Facebook Is Getting a Desktop Gaming Platform

Adam Rowe

Facebook‘s new game platform is in alpha-testing: The application will let users play PC games from game engine company Unity without needing to visit Facebook.com first.

Until August 31st, developers can apply to receive the closed alpha export tool. It's a very different update on the Windows app called Facebook Games Arcade, which began beta-testing earlier this year. Given the ubiquity of the Unity engine among game developers, the new desktop gaming platform could prove popular by quickly amassing a wide variety of games and users.

Reports are calling the platform a Steam competitor. Since Steam has over 125 million monthly users, it's clear that a combination of heavy hitters like Unity and Facebook would be needed to compete.

Techcrunch reports that Facebook will split the revenue from each game with its publishers, adding that “it’s unclear if it will deviate from the industry standard 30 percent it’s used in the past.” Techcrunch further breaks down the incentive for the 1.6-billion-user-strong social network to move into gaming:

“Facebook is on a quest to eat the internet. Feeds, messaging, video, livestreaming, news, commerce, payments — Facebook wants a piece of everything you do online. It can’t make the world more open and connected if it itself isn’t connected to every way you…connect. As gaming grows as a behavior, Facebook can’t sit back and let Apple Google, Microsoft, Sony, and Nintendo own it.”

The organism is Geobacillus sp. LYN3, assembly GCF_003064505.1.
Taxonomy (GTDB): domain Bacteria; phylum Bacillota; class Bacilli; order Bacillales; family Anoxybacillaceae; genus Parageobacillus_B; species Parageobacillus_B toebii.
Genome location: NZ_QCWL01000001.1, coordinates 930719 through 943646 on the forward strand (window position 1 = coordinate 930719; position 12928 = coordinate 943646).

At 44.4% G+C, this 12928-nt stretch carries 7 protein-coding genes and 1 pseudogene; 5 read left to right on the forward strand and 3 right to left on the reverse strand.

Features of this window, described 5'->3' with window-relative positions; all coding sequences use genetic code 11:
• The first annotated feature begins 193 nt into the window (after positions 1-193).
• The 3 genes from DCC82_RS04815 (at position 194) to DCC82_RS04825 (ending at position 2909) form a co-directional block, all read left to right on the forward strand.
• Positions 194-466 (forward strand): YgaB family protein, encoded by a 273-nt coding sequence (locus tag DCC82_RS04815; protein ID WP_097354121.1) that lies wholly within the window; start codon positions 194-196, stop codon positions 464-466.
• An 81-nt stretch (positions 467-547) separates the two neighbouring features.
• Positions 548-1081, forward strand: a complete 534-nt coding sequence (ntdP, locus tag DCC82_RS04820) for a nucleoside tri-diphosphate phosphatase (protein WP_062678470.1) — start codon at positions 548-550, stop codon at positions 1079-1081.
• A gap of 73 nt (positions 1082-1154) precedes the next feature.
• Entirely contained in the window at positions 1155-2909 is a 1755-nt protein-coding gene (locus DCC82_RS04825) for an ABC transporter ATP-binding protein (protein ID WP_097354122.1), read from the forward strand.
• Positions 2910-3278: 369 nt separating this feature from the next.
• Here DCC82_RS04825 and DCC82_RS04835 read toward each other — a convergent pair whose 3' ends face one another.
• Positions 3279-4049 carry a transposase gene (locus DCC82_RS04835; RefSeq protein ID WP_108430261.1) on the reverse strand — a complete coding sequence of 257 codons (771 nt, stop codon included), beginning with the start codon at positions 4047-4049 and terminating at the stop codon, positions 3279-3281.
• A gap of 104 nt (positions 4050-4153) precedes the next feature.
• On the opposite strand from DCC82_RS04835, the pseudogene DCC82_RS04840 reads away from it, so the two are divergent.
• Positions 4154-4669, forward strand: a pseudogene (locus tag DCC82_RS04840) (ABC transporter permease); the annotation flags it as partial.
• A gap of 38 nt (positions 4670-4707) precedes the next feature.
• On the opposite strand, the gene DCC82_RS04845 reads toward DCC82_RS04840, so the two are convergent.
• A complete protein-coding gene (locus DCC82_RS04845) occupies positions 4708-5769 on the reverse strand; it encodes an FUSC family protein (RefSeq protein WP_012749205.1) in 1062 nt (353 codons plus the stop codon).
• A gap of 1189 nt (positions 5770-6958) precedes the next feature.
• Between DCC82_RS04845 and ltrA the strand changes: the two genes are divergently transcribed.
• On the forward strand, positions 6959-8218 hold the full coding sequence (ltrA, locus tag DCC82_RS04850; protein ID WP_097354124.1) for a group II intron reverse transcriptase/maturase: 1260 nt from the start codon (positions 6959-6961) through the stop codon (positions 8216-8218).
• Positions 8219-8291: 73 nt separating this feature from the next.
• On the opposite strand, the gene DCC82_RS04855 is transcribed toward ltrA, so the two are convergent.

Facebook is also looking into VR tech, but the casual gamer plays on their desktop, making a desktop gaming platform the logical step. It appears we can check another industry off of Facebook's attempted domination list.

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Adam is a writer at Tech.co and has worked as a tech writer, blogger and copy editor for the last decade. He's also a Forbes Contributor on the publishing industry (and Digital Book World 2018 award finalist) and has appeared in publications including Popular Mechanics and IDG Connect. When not glued to TechMeme, he loves obsessing over 1970s sci-fi art.

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